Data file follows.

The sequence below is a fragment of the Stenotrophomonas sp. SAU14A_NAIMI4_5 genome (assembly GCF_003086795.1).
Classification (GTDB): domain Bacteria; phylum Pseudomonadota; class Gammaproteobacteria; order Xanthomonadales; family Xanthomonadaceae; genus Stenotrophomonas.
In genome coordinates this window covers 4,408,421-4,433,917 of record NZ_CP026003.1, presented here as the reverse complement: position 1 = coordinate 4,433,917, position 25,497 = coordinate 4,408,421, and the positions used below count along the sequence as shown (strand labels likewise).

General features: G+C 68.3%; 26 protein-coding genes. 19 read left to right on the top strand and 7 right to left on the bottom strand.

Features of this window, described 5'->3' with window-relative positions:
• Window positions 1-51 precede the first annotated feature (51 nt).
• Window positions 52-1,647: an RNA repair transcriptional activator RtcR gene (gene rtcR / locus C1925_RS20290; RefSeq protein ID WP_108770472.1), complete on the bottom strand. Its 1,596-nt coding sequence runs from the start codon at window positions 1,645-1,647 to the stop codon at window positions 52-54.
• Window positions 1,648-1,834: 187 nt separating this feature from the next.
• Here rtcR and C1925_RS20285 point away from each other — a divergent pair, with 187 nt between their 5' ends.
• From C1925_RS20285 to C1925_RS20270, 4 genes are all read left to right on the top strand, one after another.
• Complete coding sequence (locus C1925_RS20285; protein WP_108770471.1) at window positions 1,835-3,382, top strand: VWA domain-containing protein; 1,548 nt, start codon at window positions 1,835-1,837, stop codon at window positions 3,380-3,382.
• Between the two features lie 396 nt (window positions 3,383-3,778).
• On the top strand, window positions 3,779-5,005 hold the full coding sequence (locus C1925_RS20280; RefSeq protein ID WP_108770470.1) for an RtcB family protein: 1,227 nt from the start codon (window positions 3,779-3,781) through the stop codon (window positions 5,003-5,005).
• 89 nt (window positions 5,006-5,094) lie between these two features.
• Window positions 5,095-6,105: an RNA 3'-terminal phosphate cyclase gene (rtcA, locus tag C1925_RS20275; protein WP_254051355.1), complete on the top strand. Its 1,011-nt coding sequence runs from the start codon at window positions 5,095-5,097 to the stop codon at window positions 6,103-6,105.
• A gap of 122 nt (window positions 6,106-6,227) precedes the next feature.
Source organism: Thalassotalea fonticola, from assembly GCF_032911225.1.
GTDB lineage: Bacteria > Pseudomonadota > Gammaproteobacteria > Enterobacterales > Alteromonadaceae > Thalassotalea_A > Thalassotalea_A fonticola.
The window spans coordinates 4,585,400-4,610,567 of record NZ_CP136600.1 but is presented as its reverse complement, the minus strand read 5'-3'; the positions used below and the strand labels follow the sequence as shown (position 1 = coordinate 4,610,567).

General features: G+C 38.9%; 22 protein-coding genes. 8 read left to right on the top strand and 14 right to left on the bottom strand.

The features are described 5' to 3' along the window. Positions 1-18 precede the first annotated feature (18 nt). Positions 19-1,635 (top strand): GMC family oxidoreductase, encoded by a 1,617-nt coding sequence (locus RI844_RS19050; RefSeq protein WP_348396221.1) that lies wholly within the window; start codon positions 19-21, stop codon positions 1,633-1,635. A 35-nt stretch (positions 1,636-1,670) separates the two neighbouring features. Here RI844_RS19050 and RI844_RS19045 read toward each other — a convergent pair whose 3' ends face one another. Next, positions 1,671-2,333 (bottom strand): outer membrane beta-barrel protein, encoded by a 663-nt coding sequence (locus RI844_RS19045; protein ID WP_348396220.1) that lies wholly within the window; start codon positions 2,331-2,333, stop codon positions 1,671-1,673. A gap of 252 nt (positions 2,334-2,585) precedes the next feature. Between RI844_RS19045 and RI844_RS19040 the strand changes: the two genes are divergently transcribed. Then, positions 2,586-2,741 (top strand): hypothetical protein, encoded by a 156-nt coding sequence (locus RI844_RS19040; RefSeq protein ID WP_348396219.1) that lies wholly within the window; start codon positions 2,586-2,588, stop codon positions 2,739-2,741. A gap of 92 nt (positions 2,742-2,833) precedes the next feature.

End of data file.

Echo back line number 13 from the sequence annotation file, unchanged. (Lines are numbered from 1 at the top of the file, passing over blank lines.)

• On the top strand, window positions 3,779-5,005 hold the full coding sequence (locus C1925_RS20280; RefSeq protein ID WP_108770470.1) for an RtcB family protein: 1,227 nt from the start codon (window positions 3,779-3,781) through the stop codon (window positions 5,003-5,005).